HATs stay alive (business issues aside) by constant adaptation in the face of technical changes. For example, HATs in general could have disappeared in 1997 when Microsoft introduced HTML Help, since we could now create online help with web authoring tools like Dreamweaver. Many of the original HATs did in fact fail to make the shift to HTML and disappeared. But the larger, better funded ones like RoboHelp and Doc-To-Help did make the shift and are with us today.
That large-scale adaptation has continued since 1997, with the incorporation of support for PDF, XML, DITA, and now, mobile output, the focus of this post.
The mobile space has been chaotic since the late 1990s. Technologies like Windows CE Help and Wireless Markup Language looked good but failed to penetrate the mass market for several reasons, a major one being the fact that mobile output looked like this in 1998 (a screen from a Wireless Markup Language presentation that I gave back then):
This was a simple mobile app designed to teach the coding, but full-scale apps weren’t all that much more exciting. The screens were grey and bland compared to what we expect today, which looks more like this…
So mobile content and mobile apps are more inviting than they were a decade ago. And the explosive growth of the iPhone, Android, RIM, and other mobile devices has given mobile a degree of market credibility that it hasn’t had before. So it makes sense to start looking at mobile. And yet…
Many companies are reluctant to try mobile for three reasons:
• There may not appear to be any environments in which their apps can be used in a mobile mode. But some uses just may not be immediately obvious. For example, accounting apps might be used in the field for inventory control and need mobile-style online help. Or reference guides containing settings for pollution sensors in a food processing plant might be more usable on a mobile device when the sensors are mounted up near the ceilings.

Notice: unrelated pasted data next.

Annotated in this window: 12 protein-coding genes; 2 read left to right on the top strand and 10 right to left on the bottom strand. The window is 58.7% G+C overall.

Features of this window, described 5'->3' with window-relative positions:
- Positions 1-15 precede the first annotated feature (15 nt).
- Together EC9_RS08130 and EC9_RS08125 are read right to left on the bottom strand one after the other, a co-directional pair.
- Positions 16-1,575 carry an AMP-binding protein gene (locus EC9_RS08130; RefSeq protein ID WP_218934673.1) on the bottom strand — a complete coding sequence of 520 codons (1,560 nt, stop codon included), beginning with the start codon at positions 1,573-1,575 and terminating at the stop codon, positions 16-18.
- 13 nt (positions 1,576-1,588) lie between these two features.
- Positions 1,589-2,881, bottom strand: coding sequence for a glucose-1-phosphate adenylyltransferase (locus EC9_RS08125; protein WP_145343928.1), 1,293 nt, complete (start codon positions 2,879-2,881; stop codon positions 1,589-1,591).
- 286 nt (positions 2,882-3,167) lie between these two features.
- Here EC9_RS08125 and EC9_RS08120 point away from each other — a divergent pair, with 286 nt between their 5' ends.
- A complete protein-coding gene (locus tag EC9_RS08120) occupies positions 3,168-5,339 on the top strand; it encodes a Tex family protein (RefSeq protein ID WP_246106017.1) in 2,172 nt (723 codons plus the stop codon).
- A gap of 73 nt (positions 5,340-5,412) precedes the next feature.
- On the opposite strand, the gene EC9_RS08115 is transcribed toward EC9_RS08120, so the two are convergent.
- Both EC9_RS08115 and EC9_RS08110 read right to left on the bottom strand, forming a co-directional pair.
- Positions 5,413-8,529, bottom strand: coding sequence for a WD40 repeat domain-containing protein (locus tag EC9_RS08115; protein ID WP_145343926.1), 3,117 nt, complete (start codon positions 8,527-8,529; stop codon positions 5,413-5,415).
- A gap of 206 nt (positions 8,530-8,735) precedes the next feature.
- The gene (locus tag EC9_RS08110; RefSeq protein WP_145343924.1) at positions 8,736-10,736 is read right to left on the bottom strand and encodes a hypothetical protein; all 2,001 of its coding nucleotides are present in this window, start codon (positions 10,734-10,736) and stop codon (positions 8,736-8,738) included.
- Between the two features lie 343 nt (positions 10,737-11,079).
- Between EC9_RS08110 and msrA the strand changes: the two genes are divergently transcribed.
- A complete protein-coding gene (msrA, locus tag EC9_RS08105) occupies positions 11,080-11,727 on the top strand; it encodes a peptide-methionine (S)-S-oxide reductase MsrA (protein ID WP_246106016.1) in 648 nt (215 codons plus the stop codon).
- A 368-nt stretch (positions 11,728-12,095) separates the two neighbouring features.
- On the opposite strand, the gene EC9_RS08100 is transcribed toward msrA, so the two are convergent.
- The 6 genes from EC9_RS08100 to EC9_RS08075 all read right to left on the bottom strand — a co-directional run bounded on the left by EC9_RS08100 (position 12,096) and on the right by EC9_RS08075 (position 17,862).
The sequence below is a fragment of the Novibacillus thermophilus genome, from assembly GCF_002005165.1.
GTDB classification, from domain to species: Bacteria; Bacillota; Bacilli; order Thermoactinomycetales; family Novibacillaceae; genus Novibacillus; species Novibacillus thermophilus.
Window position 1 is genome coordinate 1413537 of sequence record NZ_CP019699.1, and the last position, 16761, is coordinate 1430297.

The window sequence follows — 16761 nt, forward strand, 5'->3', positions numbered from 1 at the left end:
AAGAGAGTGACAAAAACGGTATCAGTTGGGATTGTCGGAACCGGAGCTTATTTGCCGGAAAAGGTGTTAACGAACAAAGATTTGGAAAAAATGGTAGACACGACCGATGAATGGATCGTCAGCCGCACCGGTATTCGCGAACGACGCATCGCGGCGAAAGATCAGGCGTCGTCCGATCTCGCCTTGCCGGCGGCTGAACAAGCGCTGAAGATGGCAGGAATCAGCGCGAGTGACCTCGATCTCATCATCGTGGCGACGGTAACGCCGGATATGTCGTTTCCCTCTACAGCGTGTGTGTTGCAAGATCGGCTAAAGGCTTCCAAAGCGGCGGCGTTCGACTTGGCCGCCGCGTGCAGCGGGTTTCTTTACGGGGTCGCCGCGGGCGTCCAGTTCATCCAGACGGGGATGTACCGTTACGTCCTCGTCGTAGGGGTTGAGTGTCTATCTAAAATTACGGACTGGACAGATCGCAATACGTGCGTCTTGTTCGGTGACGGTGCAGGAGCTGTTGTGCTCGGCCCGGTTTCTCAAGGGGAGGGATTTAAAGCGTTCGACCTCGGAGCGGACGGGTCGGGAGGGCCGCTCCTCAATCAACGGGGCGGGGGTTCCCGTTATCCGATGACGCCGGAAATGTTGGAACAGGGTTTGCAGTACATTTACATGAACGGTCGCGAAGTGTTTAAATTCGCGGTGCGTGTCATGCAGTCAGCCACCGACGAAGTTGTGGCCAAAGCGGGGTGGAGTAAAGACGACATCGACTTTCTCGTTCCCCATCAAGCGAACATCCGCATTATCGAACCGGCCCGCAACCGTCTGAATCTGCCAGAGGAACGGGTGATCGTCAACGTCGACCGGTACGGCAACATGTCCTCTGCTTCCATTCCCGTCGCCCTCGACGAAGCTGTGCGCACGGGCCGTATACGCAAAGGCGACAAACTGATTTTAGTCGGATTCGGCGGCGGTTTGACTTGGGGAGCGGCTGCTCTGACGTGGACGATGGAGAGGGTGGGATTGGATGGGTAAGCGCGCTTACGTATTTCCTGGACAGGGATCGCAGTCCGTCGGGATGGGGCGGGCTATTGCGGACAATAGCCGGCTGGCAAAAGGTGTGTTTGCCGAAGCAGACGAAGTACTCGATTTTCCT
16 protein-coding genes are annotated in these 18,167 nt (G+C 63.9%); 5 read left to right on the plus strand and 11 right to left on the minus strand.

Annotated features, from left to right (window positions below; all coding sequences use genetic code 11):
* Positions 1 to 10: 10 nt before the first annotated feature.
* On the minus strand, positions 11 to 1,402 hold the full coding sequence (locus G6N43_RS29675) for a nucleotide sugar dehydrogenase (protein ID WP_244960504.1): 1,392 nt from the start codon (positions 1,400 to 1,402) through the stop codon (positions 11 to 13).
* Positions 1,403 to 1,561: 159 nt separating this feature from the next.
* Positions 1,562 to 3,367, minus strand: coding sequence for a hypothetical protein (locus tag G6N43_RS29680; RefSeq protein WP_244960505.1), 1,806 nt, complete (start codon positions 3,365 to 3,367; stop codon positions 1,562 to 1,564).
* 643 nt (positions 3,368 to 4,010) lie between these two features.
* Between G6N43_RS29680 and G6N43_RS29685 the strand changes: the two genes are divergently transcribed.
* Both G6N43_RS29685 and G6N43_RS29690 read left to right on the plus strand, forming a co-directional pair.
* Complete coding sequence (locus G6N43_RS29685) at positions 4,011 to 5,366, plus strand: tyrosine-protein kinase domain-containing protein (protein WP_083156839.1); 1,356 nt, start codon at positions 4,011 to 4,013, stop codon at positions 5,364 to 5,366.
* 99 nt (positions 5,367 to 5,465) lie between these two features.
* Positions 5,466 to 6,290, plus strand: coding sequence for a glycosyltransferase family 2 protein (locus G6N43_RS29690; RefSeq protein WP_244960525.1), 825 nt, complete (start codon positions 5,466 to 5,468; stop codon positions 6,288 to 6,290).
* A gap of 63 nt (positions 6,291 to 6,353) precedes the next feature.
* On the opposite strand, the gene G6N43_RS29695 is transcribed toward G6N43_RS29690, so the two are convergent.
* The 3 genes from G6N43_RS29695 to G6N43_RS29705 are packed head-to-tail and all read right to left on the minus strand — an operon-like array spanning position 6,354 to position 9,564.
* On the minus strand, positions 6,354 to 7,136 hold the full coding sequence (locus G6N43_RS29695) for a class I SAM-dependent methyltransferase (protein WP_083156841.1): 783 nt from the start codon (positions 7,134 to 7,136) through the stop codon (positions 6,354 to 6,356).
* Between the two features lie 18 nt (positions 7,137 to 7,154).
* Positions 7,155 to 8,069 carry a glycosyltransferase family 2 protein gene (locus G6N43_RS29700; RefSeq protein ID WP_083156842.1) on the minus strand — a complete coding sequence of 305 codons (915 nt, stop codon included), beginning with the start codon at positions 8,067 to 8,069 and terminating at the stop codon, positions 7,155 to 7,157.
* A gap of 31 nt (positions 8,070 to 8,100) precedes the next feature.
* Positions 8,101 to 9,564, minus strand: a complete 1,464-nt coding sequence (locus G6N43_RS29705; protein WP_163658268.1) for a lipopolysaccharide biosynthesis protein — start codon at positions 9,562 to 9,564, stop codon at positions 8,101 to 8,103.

• Companies may be looking at the market for mobile apps or help or “content” and find the choice between the various platforms to be too confusing or chaotic to be able to pick one.
• Companies may have tried mobile before and been disappointed by the feature set or burned by the reception in the market.
In each of these cases, companies will be rationally reluctant to invest in new tools. But if your company uses certain HATs, and I’ll focus on RoboHelp here, there is a way to test the mobile waters almost effortlessly.
On April 23, Adobe released a RoboHelp 8 script that converts RoboHelp projects to the ePub format. ePub is a standard from the IDPF (International Digital Publishing Forum) for “reflowable” text, which essentially means that content can change its width to take into account the width of the screen on which it’s being displayed. You can find the instructions for downloading and installing the script, along with suggested best practices for coding content, on the blog of Ankur Jain, RoboHelp Product Manager, at Adobe’s Technical Communication blog at http://blogs.adobe.com/techcomm/. The instructions for the script itself are in the April 23 post. The preliminary announcement was in the April 12 post.
The reason this script release is important is that it’s strategic. If you’re a RoboHelp shop but have wanted to try mobile output, you no longer have to buy and learn new authoring tools. Instead, mobile simply becomes one more output in a tool you already own. And if mobile turns out not to be what you need, there’s no money wasted on a dead-end tool - just abandon the mobile output and go back to your regular RoboHelp work.
I’ll be describing the feature set and some test results in an upcoming post.